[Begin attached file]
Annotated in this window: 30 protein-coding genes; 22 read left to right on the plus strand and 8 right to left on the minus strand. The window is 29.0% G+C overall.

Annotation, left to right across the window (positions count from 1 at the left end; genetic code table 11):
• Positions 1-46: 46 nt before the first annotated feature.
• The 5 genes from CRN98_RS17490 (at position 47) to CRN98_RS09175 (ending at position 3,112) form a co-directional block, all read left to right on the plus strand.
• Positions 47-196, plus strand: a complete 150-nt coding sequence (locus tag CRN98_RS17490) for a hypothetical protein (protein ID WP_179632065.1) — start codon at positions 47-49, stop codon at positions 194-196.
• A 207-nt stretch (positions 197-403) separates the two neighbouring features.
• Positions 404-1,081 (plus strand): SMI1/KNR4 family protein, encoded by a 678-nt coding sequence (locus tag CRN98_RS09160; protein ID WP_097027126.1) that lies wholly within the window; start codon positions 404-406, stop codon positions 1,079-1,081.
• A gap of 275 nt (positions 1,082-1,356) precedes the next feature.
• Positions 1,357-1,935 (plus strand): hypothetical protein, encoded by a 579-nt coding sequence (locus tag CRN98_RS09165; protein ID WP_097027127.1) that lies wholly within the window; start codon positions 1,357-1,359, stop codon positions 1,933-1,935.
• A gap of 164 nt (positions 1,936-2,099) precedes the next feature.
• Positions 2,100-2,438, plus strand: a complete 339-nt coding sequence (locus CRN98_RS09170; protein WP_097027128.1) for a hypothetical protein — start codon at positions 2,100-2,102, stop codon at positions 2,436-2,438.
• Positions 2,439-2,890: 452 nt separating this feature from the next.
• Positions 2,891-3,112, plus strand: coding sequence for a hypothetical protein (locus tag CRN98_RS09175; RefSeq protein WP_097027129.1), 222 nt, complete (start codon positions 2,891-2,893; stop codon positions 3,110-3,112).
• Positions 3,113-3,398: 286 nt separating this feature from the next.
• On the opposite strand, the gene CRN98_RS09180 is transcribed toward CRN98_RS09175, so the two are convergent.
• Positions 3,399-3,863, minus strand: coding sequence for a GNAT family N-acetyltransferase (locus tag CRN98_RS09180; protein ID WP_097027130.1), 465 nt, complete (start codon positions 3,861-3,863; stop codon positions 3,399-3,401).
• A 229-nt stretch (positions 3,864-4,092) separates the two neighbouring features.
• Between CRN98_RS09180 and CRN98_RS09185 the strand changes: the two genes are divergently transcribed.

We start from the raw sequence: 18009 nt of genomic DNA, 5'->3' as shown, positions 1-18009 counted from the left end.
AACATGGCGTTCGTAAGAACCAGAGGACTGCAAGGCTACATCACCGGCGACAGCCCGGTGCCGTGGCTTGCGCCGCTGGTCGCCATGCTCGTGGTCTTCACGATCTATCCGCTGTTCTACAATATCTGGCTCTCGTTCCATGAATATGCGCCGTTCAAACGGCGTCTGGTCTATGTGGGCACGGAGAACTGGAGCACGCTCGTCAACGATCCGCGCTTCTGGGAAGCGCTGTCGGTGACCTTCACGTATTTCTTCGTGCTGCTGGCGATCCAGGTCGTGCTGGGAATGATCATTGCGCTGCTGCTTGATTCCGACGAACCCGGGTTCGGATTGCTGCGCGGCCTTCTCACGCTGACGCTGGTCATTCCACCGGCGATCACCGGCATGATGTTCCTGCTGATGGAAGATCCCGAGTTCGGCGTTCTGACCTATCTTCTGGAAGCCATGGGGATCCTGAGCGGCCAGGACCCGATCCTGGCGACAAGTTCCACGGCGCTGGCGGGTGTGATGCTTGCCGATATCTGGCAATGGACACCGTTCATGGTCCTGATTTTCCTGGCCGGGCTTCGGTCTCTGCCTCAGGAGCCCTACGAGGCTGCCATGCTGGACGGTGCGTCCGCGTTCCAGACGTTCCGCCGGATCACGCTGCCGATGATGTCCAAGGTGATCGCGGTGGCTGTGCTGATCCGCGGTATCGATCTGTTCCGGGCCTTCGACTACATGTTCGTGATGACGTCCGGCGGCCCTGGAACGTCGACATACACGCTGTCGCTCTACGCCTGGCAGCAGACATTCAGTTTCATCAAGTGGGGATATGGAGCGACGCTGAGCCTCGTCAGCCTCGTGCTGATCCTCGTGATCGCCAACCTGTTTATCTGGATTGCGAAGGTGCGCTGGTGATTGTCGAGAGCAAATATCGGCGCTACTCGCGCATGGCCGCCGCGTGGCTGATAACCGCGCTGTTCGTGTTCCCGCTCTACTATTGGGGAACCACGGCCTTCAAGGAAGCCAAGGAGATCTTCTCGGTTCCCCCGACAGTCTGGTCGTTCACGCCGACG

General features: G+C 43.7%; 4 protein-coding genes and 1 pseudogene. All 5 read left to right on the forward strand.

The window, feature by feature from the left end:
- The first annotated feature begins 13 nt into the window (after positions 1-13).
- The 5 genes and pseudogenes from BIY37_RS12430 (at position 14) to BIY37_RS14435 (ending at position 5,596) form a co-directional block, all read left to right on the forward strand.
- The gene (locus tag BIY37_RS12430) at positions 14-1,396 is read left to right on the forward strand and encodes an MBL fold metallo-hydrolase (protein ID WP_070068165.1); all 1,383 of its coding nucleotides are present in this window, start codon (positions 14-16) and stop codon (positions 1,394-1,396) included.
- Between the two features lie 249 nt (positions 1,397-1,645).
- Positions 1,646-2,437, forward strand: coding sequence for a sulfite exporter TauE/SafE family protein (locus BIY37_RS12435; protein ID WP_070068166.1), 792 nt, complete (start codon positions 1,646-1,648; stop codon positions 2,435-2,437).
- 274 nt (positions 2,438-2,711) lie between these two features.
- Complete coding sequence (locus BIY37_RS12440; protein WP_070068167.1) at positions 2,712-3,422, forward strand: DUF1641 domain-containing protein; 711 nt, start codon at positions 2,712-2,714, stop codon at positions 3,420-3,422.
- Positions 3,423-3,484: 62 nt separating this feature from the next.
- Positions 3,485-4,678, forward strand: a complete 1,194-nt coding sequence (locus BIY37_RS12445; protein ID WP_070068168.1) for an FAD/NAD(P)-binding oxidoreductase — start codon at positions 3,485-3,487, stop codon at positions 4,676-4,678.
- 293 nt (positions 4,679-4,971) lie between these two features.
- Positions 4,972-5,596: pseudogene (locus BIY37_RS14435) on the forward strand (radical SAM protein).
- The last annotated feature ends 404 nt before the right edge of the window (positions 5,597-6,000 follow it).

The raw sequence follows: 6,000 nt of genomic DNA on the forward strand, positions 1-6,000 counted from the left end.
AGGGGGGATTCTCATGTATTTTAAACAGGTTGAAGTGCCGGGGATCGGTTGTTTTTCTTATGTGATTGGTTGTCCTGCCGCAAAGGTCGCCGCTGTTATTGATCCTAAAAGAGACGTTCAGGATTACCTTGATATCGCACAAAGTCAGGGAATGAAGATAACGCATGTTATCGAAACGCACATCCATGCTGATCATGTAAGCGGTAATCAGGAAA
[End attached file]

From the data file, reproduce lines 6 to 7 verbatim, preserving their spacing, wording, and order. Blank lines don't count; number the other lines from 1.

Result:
• A 207-nt stretch (positions 197-403) separates the two neighbouring features.
• Positions 404-1,081 (plus strand): SMI1/KNR4 family protein, encoded by a 678-nt coding sequence (locus tag CRN98_RS09160; protein ID WP_097027126.1) that lies wholly within the window; start codon positions 404-406, stop codon positions 1,079-1,081.